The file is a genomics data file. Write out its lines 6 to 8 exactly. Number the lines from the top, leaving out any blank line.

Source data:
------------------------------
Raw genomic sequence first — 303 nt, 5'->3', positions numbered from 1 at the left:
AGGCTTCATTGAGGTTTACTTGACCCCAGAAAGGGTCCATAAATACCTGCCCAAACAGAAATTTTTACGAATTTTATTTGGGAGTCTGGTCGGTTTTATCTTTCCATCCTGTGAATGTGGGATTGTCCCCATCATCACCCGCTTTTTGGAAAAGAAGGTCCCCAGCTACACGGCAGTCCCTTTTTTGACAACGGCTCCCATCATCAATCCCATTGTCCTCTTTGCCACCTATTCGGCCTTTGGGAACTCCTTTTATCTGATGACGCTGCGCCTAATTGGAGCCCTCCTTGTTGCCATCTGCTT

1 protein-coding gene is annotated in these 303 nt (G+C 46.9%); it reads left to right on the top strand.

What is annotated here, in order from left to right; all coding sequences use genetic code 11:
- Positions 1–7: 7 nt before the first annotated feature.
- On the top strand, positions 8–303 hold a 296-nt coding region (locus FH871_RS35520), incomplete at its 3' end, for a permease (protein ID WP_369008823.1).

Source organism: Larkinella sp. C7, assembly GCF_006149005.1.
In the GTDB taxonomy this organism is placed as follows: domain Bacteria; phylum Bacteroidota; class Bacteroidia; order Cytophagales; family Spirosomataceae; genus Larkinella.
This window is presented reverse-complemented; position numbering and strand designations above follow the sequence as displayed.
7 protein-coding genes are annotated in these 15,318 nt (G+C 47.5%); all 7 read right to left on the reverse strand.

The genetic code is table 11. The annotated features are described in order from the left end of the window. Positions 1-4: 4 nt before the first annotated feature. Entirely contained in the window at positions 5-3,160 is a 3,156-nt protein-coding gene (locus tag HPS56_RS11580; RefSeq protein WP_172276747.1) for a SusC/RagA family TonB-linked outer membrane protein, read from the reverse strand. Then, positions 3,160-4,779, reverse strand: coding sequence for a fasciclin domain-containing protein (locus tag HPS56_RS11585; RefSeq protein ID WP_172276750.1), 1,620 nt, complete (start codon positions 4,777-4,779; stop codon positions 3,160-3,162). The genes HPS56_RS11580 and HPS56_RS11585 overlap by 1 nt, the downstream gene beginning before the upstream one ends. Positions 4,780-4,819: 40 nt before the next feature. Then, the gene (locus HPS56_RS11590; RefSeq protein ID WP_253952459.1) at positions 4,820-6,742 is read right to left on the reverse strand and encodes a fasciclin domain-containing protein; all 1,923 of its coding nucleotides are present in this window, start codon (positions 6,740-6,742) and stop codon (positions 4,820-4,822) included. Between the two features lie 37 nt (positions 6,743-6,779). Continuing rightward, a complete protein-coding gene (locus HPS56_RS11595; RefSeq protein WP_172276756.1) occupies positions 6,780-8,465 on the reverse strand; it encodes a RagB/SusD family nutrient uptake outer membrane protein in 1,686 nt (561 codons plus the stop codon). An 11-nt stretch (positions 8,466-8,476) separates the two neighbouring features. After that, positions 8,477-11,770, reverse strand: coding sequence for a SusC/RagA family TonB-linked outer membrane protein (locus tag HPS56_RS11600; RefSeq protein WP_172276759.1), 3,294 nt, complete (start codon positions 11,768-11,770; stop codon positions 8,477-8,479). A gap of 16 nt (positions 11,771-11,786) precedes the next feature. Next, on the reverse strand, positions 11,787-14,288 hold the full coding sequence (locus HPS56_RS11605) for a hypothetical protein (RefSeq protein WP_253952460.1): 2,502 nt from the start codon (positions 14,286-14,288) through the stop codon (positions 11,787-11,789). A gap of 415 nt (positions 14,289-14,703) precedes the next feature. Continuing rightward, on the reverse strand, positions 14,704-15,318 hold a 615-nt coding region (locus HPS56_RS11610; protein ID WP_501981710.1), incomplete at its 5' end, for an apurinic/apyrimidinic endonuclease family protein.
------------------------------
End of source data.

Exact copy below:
- On the top strand, positions 8–303 hold a 296-nt coding region (locus FH871_RS35520), incomplete at its 3' end, for a permease (protein ID WP_369008823.1).

Source organism: Larkinella sp. C7, assembly GCF_006149005.1.
In the GTDB taxonomy this organism is placed as follows: domain Bacteria; phylum Bacteroidota; class Bacteroidia; order Cytophagales; family Spirosomataceae; genus Larkinella.